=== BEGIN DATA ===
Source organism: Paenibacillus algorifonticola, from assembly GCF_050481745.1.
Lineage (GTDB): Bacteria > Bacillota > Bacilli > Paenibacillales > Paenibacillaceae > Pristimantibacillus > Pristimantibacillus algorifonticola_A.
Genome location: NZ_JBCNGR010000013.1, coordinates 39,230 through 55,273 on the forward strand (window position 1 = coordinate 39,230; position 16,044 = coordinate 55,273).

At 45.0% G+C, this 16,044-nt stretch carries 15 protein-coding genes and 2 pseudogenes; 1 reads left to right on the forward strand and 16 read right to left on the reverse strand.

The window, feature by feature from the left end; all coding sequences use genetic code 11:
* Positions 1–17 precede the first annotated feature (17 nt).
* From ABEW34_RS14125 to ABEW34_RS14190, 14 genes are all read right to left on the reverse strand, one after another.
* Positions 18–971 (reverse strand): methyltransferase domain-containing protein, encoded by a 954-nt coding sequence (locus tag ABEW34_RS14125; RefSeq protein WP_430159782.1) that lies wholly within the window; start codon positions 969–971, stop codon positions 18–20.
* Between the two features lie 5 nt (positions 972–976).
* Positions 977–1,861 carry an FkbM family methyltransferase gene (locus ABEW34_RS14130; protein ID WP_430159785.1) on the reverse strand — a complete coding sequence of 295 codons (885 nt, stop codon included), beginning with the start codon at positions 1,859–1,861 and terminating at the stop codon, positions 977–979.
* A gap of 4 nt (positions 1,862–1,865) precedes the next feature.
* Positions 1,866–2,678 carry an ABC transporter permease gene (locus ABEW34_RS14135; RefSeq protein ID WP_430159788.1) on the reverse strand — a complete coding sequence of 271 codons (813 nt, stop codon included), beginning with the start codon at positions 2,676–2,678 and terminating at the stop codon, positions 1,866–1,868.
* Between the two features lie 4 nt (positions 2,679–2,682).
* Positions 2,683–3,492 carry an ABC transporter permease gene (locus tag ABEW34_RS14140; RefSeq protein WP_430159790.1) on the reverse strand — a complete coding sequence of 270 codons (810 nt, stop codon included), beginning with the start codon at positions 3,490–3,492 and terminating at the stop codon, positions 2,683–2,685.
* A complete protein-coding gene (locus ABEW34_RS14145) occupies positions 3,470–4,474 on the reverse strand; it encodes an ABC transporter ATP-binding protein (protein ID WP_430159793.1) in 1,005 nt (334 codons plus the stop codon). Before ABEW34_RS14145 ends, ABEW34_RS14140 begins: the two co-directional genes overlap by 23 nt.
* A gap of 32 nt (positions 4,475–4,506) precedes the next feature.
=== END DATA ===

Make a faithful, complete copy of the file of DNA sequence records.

Source organism: Paenibacillus algorifonticola, from assembly GCF_050481745.1.
Lineage (GTDB): Bacteria > Bacillota > Bacilli > Paenibacillales > Paenibacillaceae > Pristimantibacillus > Pristimantibacillus algorifonticola_A.
Genome location: NZ_JBCNGR010000013.1, coordinates 39,230 through 55,273 on the forward strand (window position 1 = coordinate 39,230; position 16,044 = coordinate 55,273).

At 45.0% G+C, this 16,044-nt stretch carries 15 protein-coding genes and 2 pseudogenes; 1 reads left to right on the forward strand and 16 read right to left on the reverse strand.

The window, feature by feature from the left end; all coding sequences use genetic code 11:
* Positions 1–17 precede the first annotated feature (17 nt).
* From ABEW34_RS14125 to ABEW34_RS14190, 14 genes are all read right to left on the reverse strand, one after another.
* Positions 18–971 (reverse strand): methyltransferase domain-containing protein, encoded by a 954-nt coding sequence (locus tag ABEW34_RS14125; RefSeq protein WP_430159782.1) that lies wholly within the window; start codon positions 969–971, stop codon positions 18–20.
* Between the two features lie 5 nt (positions 972–976).
* Positions 977–1,861 carry an FkbM family methyltransferase gene (locus ABEW34_RS14130; protein ID WP_430159785.1) on the reverse strand — a complete coding sequence of 295 codons (885 nt, stop codon included), beginning with the start codon at positions 1,859–1,861 and terminating at the stop codon, positions 977–979.
* A gap of 4 nt (positions 1,862–1,865) precedes the next feature.
* Positions 1,866–2,678 carry an ABC transporter permease gene (locus ABEW34_RS14135; RefSeq protein ID WP_430159788.1) on the reverse strand — a complete coding sequence of 271 codons (813 nt, stop codon included), beginning with the start codon at positions 2,676–2,678 and terminating at the stop codon, positions 1,866–1,868.
* Between the two features lie 4 nt (positions 2,679–2,682).
* Positions 2,683–3,492 carry an ABC transporter permease gene (locus tag ABEW34_RS14140; RefSeq protein WP_430159790.1) on the reverse strand — a complete coding sequence of 270 codons (810 nt, stop codon included), beginning with the start codon at positions 3,490–3,492 and terminating at the stop codon, positions 2,683–2,685.
* A complete protein-coding gene (locus ABEW34_RS14145) occupies positions 3,470–4,474 on the reverse strand; it encodes an ABC transporter ATP-binding protein (protein ID WP_430159793.1) in 1,005 nt (334 codons plus the stop codon). Before ABEW34_RS14145 ends, ABEW34_RS14140 begins: the two co-directional genes overlap by 23 nt.
* A gap of 32 nt (positions 4,475–4,506) precedes the next feature.